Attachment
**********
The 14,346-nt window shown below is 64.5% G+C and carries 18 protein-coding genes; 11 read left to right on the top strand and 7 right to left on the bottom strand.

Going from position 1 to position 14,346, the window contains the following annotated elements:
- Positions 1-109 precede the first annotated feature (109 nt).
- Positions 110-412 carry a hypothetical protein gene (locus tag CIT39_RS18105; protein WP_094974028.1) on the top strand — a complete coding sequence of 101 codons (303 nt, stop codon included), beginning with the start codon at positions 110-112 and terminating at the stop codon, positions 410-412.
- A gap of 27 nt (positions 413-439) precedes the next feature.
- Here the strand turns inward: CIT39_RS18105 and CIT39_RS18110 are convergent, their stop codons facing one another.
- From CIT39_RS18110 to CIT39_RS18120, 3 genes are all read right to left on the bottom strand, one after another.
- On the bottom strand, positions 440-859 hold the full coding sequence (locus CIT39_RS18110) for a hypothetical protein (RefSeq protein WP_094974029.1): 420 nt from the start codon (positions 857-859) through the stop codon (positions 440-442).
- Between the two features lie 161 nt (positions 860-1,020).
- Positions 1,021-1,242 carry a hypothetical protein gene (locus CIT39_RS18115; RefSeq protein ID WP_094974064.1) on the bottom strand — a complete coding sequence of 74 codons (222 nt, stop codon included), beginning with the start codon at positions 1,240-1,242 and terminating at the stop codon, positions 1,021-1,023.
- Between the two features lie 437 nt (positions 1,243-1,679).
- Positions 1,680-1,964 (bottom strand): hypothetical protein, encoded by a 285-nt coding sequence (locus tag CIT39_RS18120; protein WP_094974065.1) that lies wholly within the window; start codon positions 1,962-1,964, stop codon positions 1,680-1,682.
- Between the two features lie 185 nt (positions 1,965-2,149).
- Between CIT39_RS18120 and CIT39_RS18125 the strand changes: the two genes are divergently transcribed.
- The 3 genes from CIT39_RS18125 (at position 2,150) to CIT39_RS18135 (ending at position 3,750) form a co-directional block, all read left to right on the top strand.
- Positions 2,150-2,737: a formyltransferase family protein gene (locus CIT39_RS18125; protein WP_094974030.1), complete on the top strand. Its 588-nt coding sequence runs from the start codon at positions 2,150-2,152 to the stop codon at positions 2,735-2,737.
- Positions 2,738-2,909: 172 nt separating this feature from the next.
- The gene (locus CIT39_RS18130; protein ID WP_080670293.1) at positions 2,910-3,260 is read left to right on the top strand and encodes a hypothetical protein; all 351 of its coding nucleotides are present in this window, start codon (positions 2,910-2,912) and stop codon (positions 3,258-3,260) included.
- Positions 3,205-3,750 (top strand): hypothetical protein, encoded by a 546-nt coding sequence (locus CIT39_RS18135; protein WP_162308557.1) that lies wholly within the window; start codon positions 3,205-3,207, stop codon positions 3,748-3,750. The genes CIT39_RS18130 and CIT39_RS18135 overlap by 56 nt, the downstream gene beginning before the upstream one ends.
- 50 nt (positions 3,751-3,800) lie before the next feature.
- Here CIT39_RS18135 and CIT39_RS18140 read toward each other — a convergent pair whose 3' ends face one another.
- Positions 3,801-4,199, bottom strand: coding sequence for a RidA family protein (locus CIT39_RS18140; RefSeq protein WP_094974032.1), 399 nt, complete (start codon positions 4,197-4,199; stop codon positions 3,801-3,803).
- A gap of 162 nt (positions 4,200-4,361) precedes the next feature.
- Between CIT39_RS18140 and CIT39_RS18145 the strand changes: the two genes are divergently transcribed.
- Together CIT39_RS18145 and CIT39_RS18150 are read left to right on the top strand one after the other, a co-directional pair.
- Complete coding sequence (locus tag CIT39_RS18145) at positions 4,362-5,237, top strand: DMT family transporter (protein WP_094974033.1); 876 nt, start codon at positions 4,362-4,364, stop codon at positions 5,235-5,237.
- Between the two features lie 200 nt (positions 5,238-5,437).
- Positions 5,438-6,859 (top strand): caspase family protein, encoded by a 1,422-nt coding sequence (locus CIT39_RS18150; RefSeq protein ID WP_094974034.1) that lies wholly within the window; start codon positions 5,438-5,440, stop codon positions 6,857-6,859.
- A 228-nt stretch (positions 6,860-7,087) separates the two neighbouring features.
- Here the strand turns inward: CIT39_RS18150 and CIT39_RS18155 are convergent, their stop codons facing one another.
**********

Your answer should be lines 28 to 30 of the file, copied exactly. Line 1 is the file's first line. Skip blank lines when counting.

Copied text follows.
- Positions 5,438-6,859 (top strand): caspase family protein, encoded by a 1,422-nt coding sequence (locus CIT39_RS18150; RefSeq protein ID WP_094974034.1) that lies wholly within the window; start codon positions 5,438-5,440, stop codon positions 6,857-6,859.
- A 228-nt stretch (positions 6,860-7,087) separates the two neighbouring features.
- Here the strand turns inward: CIT39_RS18150 and CIT39_RS18155 are convergent, their stop codons facing one another.